0% Purchase Credit Cards 2019-09-12T09:17:43+00:00


What Is A 0% Purchase Credit Card?

0% purchase credit cards don’t charge interest on any spending made on the card during a pre set period. At the end of the pre set period interest will then start to be charged at the standard purchase rate on the amount borrowed. At this point it would be a good idea to look to transfer any outstanding balance to a 0% balance transfer credit card which allows you more time to pay off the debt interest free.


0% purchase credit cards offer you the chance to spread your costs on everyday items or expensive items without having to pay any interest for a set period.

0% cards work by not charging interest on any purchases made within a pre-defined period. At the end of this period interest will then start to be charged on any outstanding balance. It is a good idea to try and pay off your balance before this occurs. A minimum payment must be made each month so it is a good idea to set up a direct debit to avoid missing one of these as it could see the 0% revoked. Once you come to the end of the 0% interest period it is a good idea to start looking for another credit card.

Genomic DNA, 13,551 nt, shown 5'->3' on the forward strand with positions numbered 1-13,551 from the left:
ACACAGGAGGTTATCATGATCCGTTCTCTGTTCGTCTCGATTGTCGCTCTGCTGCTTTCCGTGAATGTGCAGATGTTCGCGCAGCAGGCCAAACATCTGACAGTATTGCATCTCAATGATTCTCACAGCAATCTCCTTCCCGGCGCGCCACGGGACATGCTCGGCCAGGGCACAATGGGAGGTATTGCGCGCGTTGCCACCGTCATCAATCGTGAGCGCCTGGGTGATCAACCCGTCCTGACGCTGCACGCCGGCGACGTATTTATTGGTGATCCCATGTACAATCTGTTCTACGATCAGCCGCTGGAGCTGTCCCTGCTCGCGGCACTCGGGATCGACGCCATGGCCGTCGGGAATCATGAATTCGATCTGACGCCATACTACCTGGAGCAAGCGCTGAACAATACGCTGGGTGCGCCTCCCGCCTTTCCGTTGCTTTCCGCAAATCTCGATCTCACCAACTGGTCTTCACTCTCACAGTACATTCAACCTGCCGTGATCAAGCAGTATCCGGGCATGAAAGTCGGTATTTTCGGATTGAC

These types of credit cards can usually be used to buy anything whether online or on the high street. It is a good idea to use these for expensive purchases as they offer more protection over debit cards if something goes wrong with the payment. You can also withdraw cash using these cards however, this will come at a cost with a high interest rate.

Benefits & Disadvantages

✅ A big advantage is this type of credit card allows you to make expensive purchases and spread the cost over a number of months without any interest having to be paid providing the balance is paid off in full before the interest free period ends.

✅ Some credits cards also have incentives for you to spend such as loyalty points and cashback which can be a nice little extra.

✅ When making expensive purchases with a credit card (between £100 and £30,000) you are protected under the Consumer Credit Act 1974, which means if anything should go wrong you could get your money back.

❌ These types of cards likely have a high interest rate once you come to the end of the 0% interest period and so it is a good idea to make sure you pay off any balance before this occurs.

❌ Withdrawing cash using your credit card comes with a cost and doing it frequently could allow interest payments to add up quickly.

❌ The 0% interest free period can be withdrawn or a penalty fee added if you fail to make a minimum payment or go over your credit limit.